The pain was now in my lungs, my side, my legs. It plagued me with every breath; it haunted my dreams, twisting and stretching, shaking me awake when I felt I finally grasped a moment of reprieve. At times, I thought I reached my limit, that I could bear no further. But at the same time, I knew: tomorrow would be better. I needed to do the exercises, I needed to eat, and I needed to be patient. The needle would move.
Tomorrow would be better.
Endurance Has Many Forms
I believe that the marathon is one of the true tests of human endurance for the common man. I know there are longer races and even crazier tests, but for the average person who enjoys a brisk walk but also a solid hamburger and fries, the push to 42 km is quite far enough. It’s achievable, but not without a fair share of sweat and tears.
The endurance of a marathon is not just the race itself, it is the discipline to get in shape to be able to run it. It is the months of short runs, medium runs and long runs, along with scattered cross-training workouts, stretching, and other exercises. It is rearranging your whole schedule, from sleeping to eating to hanging out with friends, to be able to do those runs and workouts and exercises. It is setting aside a large part of your life to focus on one thing, running a marathon.
And then, when the day arrives, it is to get out and do it. It is to keep going when all you want to do is stop, drop and lie down in that inviting ditch on the side of the road. All you can think about is, “I was not designed to run a marathon,” yet you keep going, one plodding step after another. Endurance.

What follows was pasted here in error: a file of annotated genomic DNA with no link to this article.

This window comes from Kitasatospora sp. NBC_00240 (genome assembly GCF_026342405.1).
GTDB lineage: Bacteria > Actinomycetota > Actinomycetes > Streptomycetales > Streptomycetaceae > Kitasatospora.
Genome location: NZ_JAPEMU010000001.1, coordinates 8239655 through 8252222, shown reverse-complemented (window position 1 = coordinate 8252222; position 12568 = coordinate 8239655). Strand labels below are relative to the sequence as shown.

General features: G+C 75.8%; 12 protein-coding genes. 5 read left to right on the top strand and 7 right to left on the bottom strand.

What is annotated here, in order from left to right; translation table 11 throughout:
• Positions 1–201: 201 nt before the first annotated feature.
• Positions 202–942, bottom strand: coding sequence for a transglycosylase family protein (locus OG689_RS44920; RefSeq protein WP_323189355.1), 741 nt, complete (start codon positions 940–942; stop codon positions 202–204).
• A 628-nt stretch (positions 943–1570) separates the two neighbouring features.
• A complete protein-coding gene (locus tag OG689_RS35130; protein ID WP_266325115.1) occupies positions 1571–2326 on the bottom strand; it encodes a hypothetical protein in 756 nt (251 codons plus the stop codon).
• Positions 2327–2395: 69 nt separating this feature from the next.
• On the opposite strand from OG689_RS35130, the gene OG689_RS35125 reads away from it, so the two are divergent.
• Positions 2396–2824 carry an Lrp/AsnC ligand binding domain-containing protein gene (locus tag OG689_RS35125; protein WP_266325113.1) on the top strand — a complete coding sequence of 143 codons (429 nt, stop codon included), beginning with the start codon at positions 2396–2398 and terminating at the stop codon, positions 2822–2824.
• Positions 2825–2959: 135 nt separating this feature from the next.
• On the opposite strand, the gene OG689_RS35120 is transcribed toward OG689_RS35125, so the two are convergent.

Recovering from major surgery also requires serious endurance. Instead of 42 km, it was 42 steps, but each step was as painful as a kilometer. Your body tells you, “you can’t do it, you are finished, you are not going to get better,” but you must persist, you must push one step at a time.
I remember finally getting out of the ICU to the ward after a second surgery to repair damage to my lungs caused by surgical complications. I was exhausted. I hadn’t slept in days. My will was at the edge of breaking yet I still held on to life. All I wanted was some strong painkillers and one night to fade into oblivion. The nurse came in, smiled at me and handed me a couple balloons, challenging me to blow them up, two per hour for the next 4–5 hours. It was supposed to help jump-start the recovery of my lungs. I looked at her, bewildered. “Impossible. Just leave me alone. I’m done,” I said. But she wouldn’t relent. I took a balloon and I blew and blew, but nothing happened. “Keep going,” she said. I blew until I was red in the face, sweat dripping onto the white sheets, but it just lay in my hand, mocking me. It wasn’t happening. “Keep going,” she said. And so I kept going.